King's College Chapel, Aberdeen
King's College Chapel, Aberdeen
King's College Chapel is a late 15th-century college chapel known for its striking crown spire, restored in the 17th century after storm damage. The interior has the finest medieval woodwork in Scotland, comprising a pulpit, choir stalls, and rood screen.


In 1495 William Elphinstone, 26th Bishop of Aberdeen, petitioned Pope Alexander VI to create a university to serve the north of Scotland. The papal bull was followed by a royal charter, and Bishop Elphinstone proceeded to establish a university based on the long-established University of Paris, where he had studied. The name King's College is a reminder that James IV was a supporter and patron of the university.

The Chapel

A chapel to serve the new university was begun in 1498 and was consecrated in 1509, at the same time as the university opened. The chapel's most striking feature is its imperial crown atop its tower. The original crown was destroyed in a storm in 1633, but the current crown copies the original as exactly as possible.

One point is easy to miss; the crown is not a royal one, but an Imperial one. The difference is that an Imperial crown evokes universal dominion rather than national authority. This rather pointedly supports the Scottish monarch's claims imperial authority within Scotland.

The real highlight, however, is inside, for the chapel retains its 52 medieval choir stalls and screen, which date to 1509. King's College Chapel has more medieval woodwork than any other church in Scotland. A later addition is the 1928 antechapel, which serves as a war memorial for former students who fell in both world wars.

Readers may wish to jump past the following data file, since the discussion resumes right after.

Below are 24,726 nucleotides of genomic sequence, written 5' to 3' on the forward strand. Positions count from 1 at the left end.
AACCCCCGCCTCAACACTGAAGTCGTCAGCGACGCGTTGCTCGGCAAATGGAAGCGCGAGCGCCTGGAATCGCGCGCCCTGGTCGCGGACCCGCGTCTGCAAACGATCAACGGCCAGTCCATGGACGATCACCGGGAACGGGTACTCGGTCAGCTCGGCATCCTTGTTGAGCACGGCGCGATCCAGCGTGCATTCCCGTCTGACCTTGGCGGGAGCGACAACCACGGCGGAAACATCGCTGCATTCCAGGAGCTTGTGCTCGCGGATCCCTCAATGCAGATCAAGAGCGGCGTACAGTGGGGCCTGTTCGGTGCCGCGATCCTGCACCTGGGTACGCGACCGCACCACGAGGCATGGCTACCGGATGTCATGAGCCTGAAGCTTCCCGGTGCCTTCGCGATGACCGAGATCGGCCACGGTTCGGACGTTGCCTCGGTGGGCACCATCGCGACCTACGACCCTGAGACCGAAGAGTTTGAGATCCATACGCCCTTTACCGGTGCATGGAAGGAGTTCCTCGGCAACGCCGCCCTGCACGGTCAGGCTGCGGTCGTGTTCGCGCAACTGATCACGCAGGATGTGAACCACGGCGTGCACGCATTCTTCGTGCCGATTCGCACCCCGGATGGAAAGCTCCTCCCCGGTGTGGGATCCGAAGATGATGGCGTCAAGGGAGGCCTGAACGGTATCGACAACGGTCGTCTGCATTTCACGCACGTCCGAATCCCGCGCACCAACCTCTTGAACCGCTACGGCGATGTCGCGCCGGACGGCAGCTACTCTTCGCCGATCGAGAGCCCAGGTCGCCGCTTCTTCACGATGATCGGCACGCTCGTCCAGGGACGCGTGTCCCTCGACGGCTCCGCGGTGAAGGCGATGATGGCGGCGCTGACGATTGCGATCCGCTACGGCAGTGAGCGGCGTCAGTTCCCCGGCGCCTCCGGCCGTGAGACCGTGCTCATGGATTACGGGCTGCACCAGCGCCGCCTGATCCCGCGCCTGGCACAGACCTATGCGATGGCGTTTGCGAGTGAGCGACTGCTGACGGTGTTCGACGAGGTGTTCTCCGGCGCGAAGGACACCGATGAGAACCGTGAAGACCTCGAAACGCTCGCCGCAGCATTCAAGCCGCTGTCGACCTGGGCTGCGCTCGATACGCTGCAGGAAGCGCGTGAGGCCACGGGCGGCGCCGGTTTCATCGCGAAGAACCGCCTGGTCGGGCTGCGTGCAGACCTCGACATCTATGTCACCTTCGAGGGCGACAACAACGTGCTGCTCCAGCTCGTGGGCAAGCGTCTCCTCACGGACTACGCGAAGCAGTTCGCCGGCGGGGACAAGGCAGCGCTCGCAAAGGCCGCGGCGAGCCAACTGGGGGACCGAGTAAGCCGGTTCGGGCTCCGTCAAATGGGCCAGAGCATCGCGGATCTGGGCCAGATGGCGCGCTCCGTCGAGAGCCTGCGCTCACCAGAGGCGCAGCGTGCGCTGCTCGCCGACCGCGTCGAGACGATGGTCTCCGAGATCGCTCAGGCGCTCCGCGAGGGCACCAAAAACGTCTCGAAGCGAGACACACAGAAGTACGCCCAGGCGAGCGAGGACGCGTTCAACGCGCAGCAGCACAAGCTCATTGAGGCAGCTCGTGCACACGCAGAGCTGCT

The chapel is designed to emulate Solomon's Temple in Jerusalem. It seems quite possible that the rector, Alexander Galloway, helped design the building, as he was later responsible for the Greyfriars Church and the Bridge of Dee. The chapel was built of sandstone from Moray, brought at great expense by boat, rather than the local granite, which, though durable, was harder to work.

Two historic tombs stand in the chancel. One is that of Bishop Elphinston, the university founder and the other commemorates its first Principle, Hector Boece. A much larger and more ornate monument to Elphinstone stands outside the college.

The chapel is open daily for visitors and is a wonderful example of late medieval architecture. It remains one of Aberdeen's best-loved and most iconic buildings.